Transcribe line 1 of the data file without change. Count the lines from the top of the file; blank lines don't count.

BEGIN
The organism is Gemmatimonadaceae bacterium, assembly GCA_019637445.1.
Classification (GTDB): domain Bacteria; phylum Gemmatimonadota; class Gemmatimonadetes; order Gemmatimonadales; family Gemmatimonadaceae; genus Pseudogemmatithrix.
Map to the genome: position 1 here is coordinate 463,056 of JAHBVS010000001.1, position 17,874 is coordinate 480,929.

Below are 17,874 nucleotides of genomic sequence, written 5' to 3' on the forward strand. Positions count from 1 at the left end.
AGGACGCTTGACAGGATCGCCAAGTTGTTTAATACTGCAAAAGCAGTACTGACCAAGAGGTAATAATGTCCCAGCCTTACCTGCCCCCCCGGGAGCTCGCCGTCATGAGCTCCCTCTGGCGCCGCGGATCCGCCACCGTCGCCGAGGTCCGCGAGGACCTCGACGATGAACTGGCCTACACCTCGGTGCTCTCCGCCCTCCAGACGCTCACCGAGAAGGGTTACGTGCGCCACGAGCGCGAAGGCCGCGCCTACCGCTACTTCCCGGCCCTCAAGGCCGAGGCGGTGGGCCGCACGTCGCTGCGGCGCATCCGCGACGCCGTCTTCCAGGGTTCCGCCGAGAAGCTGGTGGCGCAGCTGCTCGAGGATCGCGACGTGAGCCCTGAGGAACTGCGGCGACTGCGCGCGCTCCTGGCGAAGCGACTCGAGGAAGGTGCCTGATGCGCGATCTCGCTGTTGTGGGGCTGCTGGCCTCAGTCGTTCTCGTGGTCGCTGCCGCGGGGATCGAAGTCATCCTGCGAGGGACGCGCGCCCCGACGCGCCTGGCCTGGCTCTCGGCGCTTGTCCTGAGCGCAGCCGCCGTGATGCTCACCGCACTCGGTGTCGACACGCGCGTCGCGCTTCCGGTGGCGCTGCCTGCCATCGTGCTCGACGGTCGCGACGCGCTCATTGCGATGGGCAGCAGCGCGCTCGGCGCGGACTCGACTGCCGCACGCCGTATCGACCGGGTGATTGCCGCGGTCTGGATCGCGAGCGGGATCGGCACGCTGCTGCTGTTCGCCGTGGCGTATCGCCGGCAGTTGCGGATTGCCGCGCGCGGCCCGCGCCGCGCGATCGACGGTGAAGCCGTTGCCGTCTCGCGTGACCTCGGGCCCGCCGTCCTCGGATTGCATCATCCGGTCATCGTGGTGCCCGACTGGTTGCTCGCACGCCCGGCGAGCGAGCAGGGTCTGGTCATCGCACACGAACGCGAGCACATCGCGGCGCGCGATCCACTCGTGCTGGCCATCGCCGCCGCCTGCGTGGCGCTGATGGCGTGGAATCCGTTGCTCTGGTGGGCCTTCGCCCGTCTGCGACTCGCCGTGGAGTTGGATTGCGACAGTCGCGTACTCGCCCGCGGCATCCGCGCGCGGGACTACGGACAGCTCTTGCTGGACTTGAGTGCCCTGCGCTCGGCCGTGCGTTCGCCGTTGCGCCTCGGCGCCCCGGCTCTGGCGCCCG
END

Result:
The organism is Gemmatimonadaceae bacterium, assembly GCA_019637445.1.